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Author Notes:

Corresponding Author: Edmund K. Waller MD, PhD, FACP, 1365B Clifton Road Suite B5119, Winship Cancer Institute, Emory University, Atlanta, GA, USA, Phone: 404-727-4996; Fax: 404-778-5530, ewaller@emory.edu

The authors thank the patients, their caregivers and the staff at participating centers.

We also thank Louie Yu and Shiva Patil for pharmacokinetic support, Jeanne Burkart for registry support, Agnes Elekes for medical review, and Cathy Zhao and Peter Loonan for statistical analysis.

The authors also thank David Norris, PhD, for editorial assistance provided during the preparation of this report.

Christopher R. Flowers, Luciano J. Costa, Marcelo C. Pasquini, Jennifer Le-Rademacher, Michael Lill, Tsiporah B. Shore, William Vaughan, Michael Craig, Thomas C. Shea, Mitchell E. Horwitz, Joseph W. Fay, Ira Braunschweig, Weiyun Ai, Rosa F. Yeh, Tulio E. Rodriguez, Ian Flinn, Andrew M. Yeager, Michael A. Pulsipher, Isabelle Bence-Bruckler, Pierre Laneuville, Philip Bierman, and Andy I. Chen declare no financial conflicts of interest for this study.

Cesar O. Freytes has received grant/research support from Otsuka and Merck, is a consultant to Otsuka and Clinipace, and serves on the speakers bureau for Sanofi and advisory boards for Spectrum Pharmaceutical.

Shin Mineishi has received research support from Otsuka for an unrelated subject.

Damiano Rondelli has received honoraria for advisory boards and speaker bureaus from Sanofi and a research grant from Otsuka.

James Mason serves as a consultant to Pfizer and Genoptix.

Terrance Comeau serves on advisory boards for Celgene, Johnson & Johnson and Lundbek.

Kazunobu Kato, Yanlin Wang, Cong Xu and Angela Smith have been, or are currently, employees of Otsuka Pharmaceutical Development & Commercialization, Inc. Edmund K. Waller has served as a consultant to Otsuka.


Research Funding:

This assistance was paid for through funding supplied by OPDC to Ecosse Medical Communications, LLC (Falmouth, MA).

Otsuka Pharmaceutical Development & Commercialization, Inc. (OPDC) sponsored this study and provided the intravenous busulfan for the analyses.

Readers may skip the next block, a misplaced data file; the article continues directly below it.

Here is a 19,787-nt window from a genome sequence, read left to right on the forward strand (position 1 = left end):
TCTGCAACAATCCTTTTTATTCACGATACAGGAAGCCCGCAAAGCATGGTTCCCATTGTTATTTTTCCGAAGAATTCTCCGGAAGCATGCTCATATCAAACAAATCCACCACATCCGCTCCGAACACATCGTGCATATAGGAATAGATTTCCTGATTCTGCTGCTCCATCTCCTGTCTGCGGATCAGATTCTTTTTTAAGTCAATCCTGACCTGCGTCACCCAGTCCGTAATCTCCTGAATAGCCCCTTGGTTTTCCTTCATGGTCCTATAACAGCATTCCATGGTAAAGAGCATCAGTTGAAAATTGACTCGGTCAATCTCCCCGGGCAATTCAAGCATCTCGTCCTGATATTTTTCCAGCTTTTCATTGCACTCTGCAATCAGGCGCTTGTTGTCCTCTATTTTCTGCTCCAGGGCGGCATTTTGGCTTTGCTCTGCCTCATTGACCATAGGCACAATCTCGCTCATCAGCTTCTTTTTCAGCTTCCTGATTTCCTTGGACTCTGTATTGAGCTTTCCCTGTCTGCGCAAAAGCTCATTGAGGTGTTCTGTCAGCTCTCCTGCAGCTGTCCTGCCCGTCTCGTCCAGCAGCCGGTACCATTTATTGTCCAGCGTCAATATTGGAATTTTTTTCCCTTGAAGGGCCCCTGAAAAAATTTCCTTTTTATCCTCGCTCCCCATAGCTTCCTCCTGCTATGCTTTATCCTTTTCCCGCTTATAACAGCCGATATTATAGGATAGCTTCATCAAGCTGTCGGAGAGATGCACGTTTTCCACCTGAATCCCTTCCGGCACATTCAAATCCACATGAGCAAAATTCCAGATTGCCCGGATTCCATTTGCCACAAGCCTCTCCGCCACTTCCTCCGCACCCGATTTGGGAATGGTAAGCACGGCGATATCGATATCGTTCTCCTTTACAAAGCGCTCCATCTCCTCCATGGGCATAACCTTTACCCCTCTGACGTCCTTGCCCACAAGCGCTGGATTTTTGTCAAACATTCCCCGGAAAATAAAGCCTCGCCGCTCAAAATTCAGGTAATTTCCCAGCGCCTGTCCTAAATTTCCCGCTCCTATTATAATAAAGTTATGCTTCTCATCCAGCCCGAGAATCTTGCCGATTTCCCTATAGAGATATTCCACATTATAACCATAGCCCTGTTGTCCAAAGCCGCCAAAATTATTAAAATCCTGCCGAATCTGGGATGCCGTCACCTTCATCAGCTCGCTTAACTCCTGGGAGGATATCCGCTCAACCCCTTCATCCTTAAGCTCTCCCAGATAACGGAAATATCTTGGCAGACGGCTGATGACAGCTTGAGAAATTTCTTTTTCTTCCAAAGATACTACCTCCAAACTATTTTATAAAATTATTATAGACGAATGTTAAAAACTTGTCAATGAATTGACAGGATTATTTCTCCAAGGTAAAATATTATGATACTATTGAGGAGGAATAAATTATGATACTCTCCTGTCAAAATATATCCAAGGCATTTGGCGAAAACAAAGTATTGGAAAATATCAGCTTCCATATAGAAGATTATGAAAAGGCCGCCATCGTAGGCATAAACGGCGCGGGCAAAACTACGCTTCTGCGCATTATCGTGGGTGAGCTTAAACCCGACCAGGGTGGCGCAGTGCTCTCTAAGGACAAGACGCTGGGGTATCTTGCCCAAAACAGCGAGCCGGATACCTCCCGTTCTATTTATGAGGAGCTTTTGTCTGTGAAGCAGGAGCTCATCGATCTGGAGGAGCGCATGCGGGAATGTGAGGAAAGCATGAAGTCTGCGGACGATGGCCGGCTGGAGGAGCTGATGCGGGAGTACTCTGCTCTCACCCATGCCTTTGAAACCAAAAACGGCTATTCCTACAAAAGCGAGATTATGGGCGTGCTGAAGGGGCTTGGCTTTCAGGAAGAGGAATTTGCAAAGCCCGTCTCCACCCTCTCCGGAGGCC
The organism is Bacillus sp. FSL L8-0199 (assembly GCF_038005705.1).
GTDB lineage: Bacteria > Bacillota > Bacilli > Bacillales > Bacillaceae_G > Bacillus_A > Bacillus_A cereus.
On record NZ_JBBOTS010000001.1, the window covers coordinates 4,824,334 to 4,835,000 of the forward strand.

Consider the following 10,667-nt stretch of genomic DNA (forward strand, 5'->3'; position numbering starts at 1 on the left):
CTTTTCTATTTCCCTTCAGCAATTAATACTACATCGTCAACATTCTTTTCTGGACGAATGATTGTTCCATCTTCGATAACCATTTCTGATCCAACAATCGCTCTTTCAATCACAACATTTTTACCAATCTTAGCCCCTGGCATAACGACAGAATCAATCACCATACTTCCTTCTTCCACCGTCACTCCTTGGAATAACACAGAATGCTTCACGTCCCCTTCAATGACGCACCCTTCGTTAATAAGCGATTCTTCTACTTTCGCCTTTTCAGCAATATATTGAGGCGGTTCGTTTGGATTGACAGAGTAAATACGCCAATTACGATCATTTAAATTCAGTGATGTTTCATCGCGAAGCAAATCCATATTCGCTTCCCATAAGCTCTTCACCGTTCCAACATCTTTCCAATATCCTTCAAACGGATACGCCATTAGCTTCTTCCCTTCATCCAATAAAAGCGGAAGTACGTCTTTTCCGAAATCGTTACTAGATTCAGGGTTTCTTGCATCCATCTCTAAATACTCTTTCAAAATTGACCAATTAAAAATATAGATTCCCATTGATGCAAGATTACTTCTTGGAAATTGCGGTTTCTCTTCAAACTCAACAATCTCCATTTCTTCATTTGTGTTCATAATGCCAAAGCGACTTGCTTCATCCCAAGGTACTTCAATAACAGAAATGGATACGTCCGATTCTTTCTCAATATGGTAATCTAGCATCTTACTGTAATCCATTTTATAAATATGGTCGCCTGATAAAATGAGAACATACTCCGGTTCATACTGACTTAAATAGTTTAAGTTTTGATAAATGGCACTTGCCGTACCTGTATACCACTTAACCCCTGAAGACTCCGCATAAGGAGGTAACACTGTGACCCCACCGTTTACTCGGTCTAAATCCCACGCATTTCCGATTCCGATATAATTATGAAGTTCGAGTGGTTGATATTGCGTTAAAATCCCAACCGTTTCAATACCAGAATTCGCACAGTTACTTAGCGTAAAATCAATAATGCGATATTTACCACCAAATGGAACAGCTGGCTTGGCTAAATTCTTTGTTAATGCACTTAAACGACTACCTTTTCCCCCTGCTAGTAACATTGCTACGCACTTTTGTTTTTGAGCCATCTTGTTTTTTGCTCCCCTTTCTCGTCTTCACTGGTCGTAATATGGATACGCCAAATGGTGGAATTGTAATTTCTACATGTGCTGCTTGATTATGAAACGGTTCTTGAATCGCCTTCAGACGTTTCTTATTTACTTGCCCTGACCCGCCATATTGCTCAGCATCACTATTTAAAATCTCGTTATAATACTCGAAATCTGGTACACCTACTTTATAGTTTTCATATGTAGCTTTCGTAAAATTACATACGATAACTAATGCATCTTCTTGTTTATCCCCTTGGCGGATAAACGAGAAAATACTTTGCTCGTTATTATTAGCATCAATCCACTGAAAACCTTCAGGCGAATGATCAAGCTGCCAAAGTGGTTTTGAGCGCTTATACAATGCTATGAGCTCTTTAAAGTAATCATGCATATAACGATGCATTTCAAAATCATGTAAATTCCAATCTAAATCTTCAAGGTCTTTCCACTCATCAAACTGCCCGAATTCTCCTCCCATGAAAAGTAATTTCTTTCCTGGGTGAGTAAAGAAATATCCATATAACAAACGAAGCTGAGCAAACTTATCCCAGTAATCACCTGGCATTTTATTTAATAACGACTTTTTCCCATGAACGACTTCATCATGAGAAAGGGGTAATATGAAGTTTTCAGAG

• Science & Technology
  • Life Sciences & Biomedicine
  • Hematology
  • Immunology
  • Transplantation
  • Non-Hodgkin lymphoma
  • Hodgkin lymphoma
  • Busulfan
  • Autologous stem cell transplantation
  • Stem cell transplantation
  • Lymphoma
  • Chemotherapy

Efficacy of Pharmacokinetics-Directed Busulfan, Cyclophosphamide, and Etoposide Conditioning and Autologous Stem Cell Transplantation for Lymphoma: Comparison of a Multicenter Phase II Study and CIBMTR Outcomes

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Journal Title:

Biology of Blood and Marrow Transplantation


Volume 22, Number 7


, Pages 1197-1205

Type of Work:

Article | Post-print: After Peer Review


Busulfan, cyclophosphamide, and etoposide (BuCyE) is a commonly used conditioning regimen for autologous stem cell transplantation (ASCT). This multicenter, phase II study examined the safety and efficacy of BuCyE with individually adjusted busulfan based on preconditioning pharmacokinetics. The study initially enrolled Hodgkin lymphoma (HL) and non-Hodgkin lymphoma (NHL) patients ages 18 to 80 years but was amended due to high early treatment-related mortality (TRM) in patients > 65 years. BuCyE outcomes were compared with contemporaneous recipients of carmustine, etoposide, cytarabine, and melphalan (BEAM) from the Center for International Blood and Marrow Transplant Research. Two hundred seven subjects with HL (n = 66) or NHL (n = 141) were enrolled from 32 centers in North America, and 203 underwent ASCT. Day 100 TRM for all subjects (n = 203), patients > 65 years (n = 17), and patients ≤ 65 years (n = 186) were 4.5%, 23.5%, and 2.7%, respectively. The estimated rates of 2-year progression-free survival (PFS) were 33% for HL and 58%, 77%, and 43% for diffuse large B cell lymphoma (DLBCL; n = 63), mantle cell lymphoma (MCL; n = 29), and follicular lymphoma (FL; n = 23), respectively. The estimated rates of 2-year overall survival (OS) were 76% for HL and 65%, 89%, and 89% for DLBCL, MCL, and FL, respectively. In the matched analysis rates of 2-year TRM were 3.3% for BuCyE and 3.9% for BEAM, and there were no differences in outcomes for NHL. Patients with HL had lower rates of 2-year PFS with BuCyE, 33% (95% CI, 21% to 46%), than with BEAM, 59% (95% CI, 52% to 66%), with no differences in TRM or OS. BuCyE provided adequate disease control and safety in B cell NHL patients ≤ 65 years but produced worse PFS in HL patients when compared with BEAM.

Copyright information:

© 2016 American Society for Blood and Marrow Transplantation.

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